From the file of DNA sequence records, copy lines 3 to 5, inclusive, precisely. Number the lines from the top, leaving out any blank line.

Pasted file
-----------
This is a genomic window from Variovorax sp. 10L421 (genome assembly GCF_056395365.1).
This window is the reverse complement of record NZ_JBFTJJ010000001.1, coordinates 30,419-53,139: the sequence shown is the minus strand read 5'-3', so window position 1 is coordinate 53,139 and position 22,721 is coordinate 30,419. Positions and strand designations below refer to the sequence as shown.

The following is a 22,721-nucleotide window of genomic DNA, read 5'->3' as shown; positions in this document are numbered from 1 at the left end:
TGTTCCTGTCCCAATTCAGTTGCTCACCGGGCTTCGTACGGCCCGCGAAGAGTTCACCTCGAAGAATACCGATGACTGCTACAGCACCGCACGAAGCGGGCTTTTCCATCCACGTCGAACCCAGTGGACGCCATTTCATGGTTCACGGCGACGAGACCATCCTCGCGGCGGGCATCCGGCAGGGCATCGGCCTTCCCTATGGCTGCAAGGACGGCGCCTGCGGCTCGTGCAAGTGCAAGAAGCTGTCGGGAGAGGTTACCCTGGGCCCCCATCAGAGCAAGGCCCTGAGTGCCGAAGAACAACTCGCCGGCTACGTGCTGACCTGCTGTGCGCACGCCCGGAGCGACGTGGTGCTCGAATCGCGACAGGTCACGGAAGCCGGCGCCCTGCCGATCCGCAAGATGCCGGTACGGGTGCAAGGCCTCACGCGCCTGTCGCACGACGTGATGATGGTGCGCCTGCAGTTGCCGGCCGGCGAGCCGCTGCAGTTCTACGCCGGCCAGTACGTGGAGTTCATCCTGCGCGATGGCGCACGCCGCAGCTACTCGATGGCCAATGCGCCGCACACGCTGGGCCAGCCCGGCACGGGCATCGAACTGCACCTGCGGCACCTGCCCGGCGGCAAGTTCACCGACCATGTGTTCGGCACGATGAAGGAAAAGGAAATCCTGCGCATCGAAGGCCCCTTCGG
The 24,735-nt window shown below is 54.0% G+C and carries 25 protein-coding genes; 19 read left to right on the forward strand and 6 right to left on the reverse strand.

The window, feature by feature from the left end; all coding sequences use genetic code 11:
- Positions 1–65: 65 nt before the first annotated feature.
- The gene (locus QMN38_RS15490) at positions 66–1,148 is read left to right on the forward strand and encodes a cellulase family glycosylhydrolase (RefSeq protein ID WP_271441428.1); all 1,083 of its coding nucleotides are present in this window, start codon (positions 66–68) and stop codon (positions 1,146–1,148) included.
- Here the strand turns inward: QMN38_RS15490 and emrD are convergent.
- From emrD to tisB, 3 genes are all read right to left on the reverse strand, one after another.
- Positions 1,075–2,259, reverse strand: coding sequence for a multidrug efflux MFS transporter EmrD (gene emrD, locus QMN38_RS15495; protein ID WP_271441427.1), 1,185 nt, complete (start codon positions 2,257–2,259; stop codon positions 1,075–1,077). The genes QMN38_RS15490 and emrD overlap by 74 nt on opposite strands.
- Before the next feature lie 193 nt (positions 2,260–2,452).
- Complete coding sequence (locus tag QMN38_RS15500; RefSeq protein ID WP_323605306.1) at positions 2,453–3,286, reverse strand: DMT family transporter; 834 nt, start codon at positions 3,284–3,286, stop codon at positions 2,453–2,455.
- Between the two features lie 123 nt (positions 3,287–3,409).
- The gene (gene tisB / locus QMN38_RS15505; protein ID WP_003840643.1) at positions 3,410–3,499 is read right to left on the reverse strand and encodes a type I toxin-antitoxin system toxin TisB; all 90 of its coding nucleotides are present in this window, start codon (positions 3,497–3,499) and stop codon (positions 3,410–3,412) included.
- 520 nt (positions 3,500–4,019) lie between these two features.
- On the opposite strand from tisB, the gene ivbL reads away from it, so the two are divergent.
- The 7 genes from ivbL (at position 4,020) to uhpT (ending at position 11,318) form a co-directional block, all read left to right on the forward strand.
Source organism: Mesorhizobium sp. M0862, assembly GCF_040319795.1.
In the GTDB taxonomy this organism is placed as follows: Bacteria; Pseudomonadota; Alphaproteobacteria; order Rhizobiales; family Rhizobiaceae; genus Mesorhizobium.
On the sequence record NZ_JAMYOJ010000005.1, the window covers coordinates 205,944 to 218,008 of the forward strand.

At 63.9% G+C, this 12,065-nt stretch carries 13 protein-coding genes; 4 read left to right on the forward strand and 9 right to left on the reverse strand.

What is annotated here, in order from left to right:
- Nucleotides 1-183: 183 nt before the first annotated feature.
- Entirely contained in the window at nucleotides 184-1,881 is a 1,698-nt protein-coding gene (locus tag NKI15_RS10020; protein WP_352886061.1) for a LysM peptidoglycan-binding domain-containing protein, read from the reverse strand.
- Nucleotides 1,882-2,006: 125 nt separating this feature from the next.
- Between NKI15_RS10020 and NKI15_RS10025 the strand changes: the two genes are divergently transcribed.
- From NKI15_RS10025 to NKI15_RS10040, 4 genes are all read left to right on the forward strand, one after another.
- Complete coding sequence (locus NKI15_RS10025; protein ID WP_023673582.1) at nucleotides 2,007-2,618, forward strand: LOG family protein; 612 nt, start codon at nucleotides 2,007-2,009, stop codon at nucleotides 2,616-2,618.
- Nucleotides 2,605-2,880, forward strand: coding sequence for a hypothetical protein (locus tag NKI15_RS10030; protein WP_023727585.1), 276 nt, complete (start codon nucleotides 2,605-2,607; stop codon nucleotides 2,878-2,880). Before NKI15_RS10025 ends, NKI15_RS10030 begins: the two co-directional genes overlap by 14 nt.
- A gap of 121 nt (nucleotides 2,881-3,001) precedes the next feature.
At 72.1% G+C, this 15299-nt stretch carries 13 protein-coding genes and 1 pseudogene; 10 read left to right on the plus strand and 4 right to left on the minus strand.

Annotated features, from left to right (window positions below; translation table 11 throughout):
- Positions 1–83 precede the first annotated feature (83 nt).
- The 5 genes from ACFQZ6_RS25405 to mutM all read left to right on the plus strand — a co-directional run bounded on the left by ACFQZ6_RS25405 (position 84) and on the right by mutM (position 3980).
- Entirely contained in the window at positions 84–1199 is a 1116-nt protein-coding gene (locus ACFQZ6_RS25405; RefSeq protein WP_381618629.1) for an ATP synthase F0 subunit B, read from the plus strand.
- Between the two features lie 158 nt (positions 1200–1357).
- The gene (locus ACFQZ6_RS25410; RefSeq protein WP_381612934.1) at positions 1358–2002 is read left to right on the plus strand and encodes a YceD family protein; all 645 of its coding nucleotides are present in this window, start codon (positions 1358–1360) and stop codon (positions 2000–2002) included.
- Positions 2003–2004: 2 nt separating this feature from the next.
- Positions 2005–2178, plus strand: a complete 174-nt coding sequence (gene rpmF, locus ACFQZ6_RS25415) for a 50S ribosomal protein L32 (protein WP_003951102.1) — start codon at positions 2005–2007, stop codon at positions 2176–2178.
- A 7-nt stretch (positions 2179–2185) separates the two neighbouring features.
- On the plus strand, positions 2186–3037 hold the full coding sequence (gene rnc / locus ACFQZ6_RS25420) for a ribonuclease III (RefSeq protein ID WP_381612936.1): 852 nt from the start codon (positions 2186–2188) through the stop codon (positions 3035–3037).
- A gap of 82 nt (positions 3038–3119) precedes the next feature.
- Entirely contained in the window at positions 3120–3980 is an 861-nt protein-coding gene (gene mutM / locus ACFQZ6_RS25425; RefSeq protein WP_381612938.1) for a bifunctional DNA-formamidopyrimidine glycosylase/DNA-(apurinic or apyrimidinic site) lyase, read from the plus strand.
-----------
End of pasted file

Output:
The following is a 22,721-nucleotide window of genomic DNA, read 5'->3' as shown; positions in this document are numbered from 1 at the left end:
TGTTCCTGTCCCAATTCAGTTGCTCACCGGGCTTCGTACGGCCCGCGAAGAGTTCACCTCGAAGAATACCGATGACTGCTACAGCACCGCACGAAGCGGGCTTTTCCATCCACGTCGAACCCAGTGGACGCCATTTCATGGTTCACGGCGACGAGACCATCCTCGCGGCGGGCATCCGGCAGGGCATCGGCCTTCCCTATGGCTGCAAGGACGGCGCCTGCGGCTCGTGCAAGTGCAAGAAGCTGTCGGGAGAGGTTACCCTGGGCCCCCATCAGAGCAAGGCCCTGAGTGCCGAAGAACAACTCGCCGGCTACGTGCTGACCTGCTGTGCGCACGCCCGGAGCGACGTGGTGCTCGAATCGCGACAGGTCACGGAAGCCGGCGCCCTGCCGATCCGCAAGATGCCGGTACGGGTGCAAGGCCTCACGCGCCTGTCGCACGACGTGATGATGGTGCGCCTGCAGTTGCCGGCCGGCGAGCCGCTGCAGTTCTACGCCGGCCAGTACGTGGAGTTCATCCTGCGCGATGGCGCACGCCGCAGCTACTCGATGGCCAATGCGCCGCACACGCTGGGCCAGCCCGGCACGGGCATCGAACTGCACCTGCGGCACCTGCCCGGCGGCAAGTTCACCGACCATGTGTTCGGCACGATGAAGGAAAAGGAAATCCTGCGCATCGAAGGCCCCTTCGG
The 24,735-nt window shown below is 54.0% G+C and carries 25 protein-coding genes; 19 read left to right on the forward strand and 6 right to left on the reverse strand.